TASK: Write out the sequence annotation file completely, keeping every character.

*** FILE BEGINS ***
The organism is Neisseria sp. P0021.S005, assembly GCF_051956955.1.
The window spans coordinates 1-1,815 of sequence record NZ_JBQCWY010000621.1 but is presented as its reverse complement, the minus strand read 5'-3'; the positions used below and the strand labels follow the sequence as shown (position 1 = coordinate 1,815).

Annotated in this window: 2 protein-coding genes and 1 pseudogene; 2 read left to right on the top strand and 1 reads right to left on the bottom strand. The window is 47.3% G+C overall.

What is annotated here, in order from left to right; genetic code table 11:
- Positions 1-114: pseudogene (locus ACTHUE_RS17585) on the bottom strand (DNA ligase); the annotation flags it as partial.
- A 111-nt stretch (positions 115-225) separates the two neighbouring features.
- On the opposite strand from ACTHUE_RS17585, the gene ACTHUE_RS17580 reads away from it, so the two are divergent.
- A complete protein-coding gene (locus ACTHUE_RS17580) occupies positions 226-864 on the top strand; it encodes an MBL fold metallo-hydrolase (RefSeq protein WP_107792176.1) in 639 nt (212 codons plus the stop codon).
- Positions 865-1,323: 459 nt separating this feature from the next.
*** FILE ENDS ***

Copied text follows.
The organism is Neisseria sp. P0021.S005, assembly GCF_051956955.1.
The window spans coordinates 1-1,815 of sequence record NZ_JBQCWY010000621.1 but is presented as its reverse complement, the minus strand read 5'-3'; the positions used below and the strand labels follow the sequence as shown (position 1 = coordinate 1,815).

Annotated in this window: 2 protein-coding genes and 1 pseudogene; 2 read left to right on the top strand and 1 reads right to left on the bottom strand. The window is 47.3% G+C overall.

What is annotated here, in order from left to right; genetic code table 11:
- Positions 1-114: pseudogene (locus ACTHUE_RS17585) on the bottom strand (DNA ligase); the annotation flags it as partial.
- A 111-nt stretch (positions 115-225) separates the two neighbouring features.
- On the opposite strand from ACTHUE_RS17585, the gene ACTHUE_RS17580 reads away from it, so the two are divergent.
- A complete protein-coding gene (locus ACTHUE_RS17580) occupies positions 226-864 on the top strand; it encodes an MBL fold metallo-hydrolase (RefSeq protein WP_107792176.1) in 639 nt (212 codons plus the stop codon).
- Positions 865-1,323: 459 nt separating this feature from the next.